A major server operating system upgrade is always an event for IT services providers to look forward to, and the expected arrival of Windows Server 2016 in the months ahead is no exception. But a new survey of 300 IT professionals conducted by SpiceWorks suggests that for most organizations the migration process to Windows Server 2016 is going to occur in 2017 and beyond.
Only 17 percent of the IT professionals surveyed said they would be using Windows Server 2016 within the first year of its availability. Less than half (44 percent) said they plan to adopt it within two years of its release, and 57 percent said they would make the switch within three years. That also means that 43 percent currently have no plans to make the switch.
While there’s still plenty of time for Microsoft to make a stronger case for Windows Server 2016, the features cited most often in the survey as reasons to upgrade were enhanced Microsoft Hyper-V functionality (31percent), enhanced PowerShell functionality (21percent), and improved security (19 percent). Way down the list were advanced technologies such as containers and the lightweight version of Windows Server 2016 called Nano, each with 12 percent.
Opportunities for IT services providers
IT services providers should also take note of the fact that a full 68 percent of those surveyed said they would be spending less than $10,000 on licensing and hardware to make the migration to Windows Server 2016. Only 18 percent said they plan to spend between $10,000 and $25,000, and approximately 14 percent plan to spend $25,000 or more. This would suggest that the opportunity surrounding Windows Server 2016 will have more to do with the application environment surrounding it than the operating system itself.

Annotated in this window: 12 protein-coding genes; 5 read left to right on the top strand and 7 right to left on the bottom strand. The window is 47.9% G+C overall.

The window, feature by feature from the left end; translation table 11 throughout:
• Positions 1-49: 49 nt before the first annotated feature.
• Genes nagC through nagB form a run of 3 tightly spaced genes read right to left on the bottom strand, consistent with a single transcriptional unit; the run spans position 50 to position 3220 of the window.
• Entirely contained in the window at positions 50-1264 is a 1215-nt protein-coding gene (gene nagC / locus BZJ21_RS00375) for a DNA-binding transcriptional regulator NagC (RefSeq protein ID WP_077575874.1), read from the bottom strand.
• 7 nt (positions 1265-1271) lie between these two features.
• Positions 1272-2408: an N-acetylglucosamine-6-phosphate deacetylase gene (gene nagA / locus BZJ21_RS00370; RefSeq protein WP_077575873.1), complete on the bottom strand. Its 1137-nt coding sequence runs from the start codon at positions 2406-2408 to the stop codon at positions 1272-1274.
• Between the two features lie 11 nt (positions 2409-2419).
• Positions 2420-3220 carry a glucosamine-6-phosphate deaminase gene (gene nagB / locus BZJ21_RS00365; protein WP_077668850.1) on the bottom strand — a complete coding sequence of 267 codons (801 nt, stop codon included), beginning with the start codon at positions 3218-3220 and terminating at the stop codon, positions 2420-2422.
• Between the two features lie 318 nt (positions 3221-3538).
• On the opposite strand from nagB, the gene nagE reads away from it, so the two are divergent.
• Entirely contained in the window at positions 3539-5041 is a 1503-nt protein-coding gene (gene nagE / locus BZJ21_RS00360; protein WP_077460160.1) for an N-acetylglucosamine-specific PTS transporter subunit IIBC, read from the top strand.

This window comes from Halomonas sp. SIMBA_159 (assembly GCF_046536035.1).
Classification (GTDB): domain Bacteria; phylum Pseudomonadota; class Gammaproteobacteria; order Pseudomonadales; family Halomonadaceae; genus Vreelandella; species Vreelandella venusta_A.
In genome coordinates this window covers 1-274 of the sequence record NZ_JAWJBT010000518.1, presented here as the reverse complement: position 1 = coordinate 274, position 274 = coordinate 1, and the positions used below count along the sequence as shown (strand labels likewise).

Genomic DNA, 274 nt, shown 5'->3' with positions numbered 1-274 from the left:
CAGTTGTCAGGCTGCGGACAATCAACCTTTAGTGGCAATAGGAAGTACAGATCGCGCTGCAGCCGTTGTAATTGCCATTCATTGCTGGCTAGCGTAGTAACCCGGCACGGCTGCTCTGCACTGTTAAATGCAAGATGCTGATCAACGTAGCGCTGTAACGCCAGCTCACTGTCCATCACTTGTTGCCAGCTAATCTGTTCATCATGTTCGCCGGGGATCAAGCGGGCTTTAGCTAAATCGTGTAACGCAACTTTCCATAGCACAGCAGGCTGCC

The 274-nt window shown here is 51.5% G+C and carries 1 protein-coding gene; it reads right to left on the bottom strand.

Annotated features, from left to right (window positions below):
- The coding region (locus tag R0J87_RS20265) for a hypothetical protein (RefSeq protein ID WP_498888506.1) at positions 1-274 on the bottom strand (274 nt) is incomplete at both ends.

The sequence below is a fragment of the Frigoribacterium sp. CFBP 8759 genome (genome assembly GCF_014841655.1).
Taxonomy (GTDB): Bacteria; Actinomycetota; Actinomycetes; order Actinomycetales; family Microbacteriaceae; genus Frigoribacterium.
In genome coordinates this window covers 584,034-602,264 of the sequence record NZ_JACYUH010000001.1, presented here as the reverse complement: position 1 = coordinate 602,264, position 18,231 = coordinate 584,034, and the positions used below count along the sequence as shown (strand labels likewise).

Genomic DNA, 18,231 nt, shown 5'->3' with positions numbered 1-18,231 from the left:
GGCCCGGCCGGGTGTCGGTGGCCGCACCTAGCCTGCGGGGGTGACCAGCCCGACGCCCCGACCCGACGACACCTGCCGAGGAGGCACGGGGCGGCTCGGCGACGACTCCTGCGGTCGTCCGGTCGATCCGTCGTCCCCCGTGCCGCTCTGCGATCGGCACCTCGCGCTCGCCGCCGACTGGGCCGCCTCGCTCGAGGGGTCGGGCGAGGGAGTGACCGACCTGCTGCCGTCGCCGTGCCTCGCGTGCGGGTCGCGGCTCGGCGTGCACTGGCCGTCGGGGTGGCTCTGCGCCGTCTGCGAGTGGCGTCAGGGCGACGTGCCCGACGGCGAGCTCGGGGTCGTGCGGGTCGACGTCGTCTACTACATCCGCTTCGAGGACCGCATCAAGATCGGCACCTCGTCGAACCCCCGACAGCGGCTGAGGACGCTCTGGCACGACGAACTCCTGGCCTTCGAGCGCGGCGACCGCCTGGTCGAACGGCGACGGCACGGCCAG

Of course, Microsoft’s biggest competitor might actually be itself. Many organizations are content to run previous versions of Windows Server for as long as they can. That might not reflect the quality of Windows Server 2016 as much as the fact that many IT organizations appear to have other higher priorities these days.
Impact of containers on Windows Server 2016
In general, however, Windows Server 2016 is arriving at a crucial time for Microsoft. A seismic shift toward containers is well underway inside most organizations. At this juncture, the majority of new application development is taking place on containers, and many of those applications will be moving into production environments this year and next.
CoreOS, a provider of a lightweight distribution of Linux, has already made significant gains in those environments, mainly at the expense of Red Hat. But if Microsoft fails to gain traction with Nano, the implications for where many of the next generation of applications will wind up running in production environments could be substantial.
To overcome that challenge, Microsoft announced this week that a preview of Docker containers running as a service on the Microsoft Azure cloud is now available. Eventually, Microsoft hopes to use Docker to help drive a hybrid cloud computing strategy that will rely heavily on Docker containers running on instances of Windows Server 2016 hosted inside and outside of the cloud.
In the meantime, however, IT services providers would do well to note that while Microsoft’s vision for the future of hybrid cloud computing is sound, the timetable appears to be extended.